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007 bondage not a good move for Mendes

Patrick Goldstein
Los Angeles Times (MCT)

LOS ANGELES — No, this isn't an April Fool's prank. According to both the Los Angeles Times and the Hollywood Reporter, Sam Mendes, the wonderfully cerebral and cultured filmmaker who once upon a time won an Oscar for directing "American Beauty," is in discussions to make the new James Bond film, which could go into production as early as this June. Daniel Craig would be onboard, reprising his role as Mr. 007.

While I'm also happy to see filmmakers practicing their craft, this is a bad decision in oh, so many ways, not to mention a depressing example of how hard it is for filmmakers to find any good studio material to work with. Not that I'm letting Mendes off the hook here. His career has been in steep decline, both in terms of critical as well as commercial success. In fact, if you look at the grosses on his five feature films, they form a graph that goes in only one direction — straight down.

Mendes' biggest-grossing film was "American Beauty," his splashy Hollywood debut that made $130 million domestically (it also won five Oscars, including best picture). His second film, "Road to Perdition," made $104 million. His next, "Jarhead," topped out at $62 million. "Revolutionary Road" only grossed $22 million while his most recent film, last year's road-trip comedy "Away We Go," struggled to earn $9.4 million.

Many critics would say the quality index on Mendes' films has gone just as precipitously downhill, with "Revolutionary Road," adapted from a brilliant Richard Yates cult novel, being an especially chilly, claustrophobic letdown.

It seems obvious that Mendes — or more likely, his CAA agents — decided it was time to grab hold of a commercial piece of material that could not only offer a payday but an opportunity to put up some respectable box-office numbers.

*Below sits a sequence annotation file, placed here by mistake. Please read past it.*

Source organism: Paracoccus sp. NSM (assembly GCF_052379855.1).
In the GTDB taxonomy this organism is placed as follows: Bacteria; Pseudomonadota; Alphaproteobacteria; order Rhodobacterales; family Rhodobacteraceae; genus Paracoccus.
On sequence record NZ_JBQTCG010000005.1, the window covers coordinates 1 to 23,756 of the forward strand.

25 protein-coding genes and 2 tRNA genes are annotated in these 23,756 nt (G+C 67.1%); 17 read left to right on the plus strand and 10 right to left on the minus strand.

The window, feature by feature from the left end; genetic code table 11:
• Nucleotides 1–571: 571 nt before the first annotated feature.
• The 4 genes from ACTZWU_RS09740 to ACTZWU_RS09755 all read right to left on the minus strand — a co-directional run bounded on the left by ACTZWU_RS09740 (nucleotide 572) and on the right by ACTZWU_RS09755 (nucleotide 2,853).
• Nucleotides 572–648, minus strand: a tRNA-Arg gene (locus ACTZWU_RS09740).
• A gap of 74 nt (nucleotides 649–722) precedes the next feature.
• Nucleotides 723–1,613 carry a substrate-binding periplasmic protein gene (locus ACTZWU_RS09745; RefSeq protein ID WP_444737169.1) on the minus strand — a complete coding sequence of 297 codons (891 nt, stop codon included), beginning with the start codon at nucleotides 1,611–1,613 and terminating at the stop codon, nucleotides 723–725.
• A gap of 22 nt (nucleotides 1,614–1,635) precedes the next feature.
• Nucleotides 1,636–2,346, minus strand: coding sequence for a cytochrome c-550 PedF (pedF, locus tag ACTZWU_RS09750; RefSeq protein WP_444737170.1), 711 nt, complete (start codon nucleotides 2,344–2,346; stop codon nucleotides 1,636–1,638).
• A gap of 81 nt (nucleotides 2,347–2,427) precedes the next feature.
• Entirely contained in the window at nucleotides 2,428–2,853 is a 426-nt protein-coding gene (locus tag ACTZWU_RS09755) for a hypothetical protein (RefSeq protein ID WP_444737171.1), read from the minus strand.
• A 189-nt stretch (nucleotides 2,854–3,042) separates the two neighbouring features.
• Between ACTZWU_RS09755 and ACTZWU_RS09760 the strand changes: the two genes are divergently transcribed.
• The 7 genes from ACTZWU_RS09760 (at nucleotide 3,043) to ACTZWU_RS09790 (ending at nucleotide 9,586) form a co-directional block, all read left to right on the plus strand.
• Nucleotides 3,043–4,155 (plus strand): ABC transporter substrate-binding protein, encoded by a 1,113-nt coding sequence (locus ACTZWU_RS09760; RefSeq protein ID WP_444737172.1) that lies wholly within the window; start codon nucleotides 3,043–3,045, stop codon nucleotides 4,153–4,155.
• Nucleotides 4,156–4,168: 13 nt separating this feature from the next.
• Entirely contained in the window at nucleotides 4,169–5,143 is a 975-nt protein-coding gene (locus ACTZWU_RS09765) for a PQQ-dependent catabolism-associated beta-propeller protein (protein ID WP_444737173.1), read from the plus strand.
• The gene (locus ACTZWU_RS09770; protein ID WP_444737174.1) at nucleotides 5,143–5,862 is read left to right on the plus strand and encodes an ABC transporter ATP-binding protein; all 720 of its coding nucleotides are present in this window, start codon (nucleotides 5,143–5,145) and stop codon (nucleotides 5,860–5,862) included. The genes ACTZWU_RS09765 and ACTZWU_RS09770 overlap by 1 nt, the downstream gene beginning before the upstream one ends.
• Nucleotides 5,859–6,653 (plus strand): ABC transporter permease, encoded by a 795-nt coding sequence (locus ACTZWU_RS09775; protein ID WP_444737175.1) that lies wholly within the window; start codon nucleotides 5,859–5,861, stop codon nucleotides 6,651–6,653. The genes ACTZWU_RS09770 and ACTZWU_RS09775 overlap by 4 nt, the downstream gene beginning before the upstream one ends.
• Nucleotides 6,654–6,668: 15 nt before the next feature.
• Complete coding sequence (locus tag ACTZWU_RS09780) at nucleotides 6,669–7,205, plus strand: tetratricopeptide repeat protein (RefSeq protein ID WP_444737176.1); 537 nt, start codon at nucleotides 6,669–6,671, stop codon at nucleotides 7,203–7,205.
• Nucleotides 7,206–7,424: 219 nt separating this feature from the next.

But a Bond movie is a Bond movie. There's really no way to put a personal stamp on a series whose fans demand all sorts of familiar fare, from buxom vixens to high-powered action scenes. It's almost by definition hack work, the equivalent of hiring Irving Penn to do a photo spread for the Sports Illustrated swimsuit issue. Even if Mendes does a solid, professional job, the resulting film will do little to change anyone's perception of his commercial touch (or lack of it).

I wish Mendes would go back to his roots and spend a year or two refreshing himself in the London theater, where he could work with great actors and regain some of his old bravado.

Great directors thrive on challenges. When Martin Scorsese found himself in a rut years ago, he didn't look to Bond for salvation. He rejuvenated himself with a low-budget thriller called "After Hours," which led to "The Last Temptation of Christ" and "GoodFellas." When Darren Aronofsky flopped with "The Fountain," he didn't beg Warners to let him direct a Harry Potter sequel. He found just enough money to get "The Wrestler" made, which reminded everyone of his seemingly limitless filmmaking energy and intensity.

Say it ain't so, Sam. For someone of your talents, doing a James Bond movie is really the worst example of stooping to conquer.

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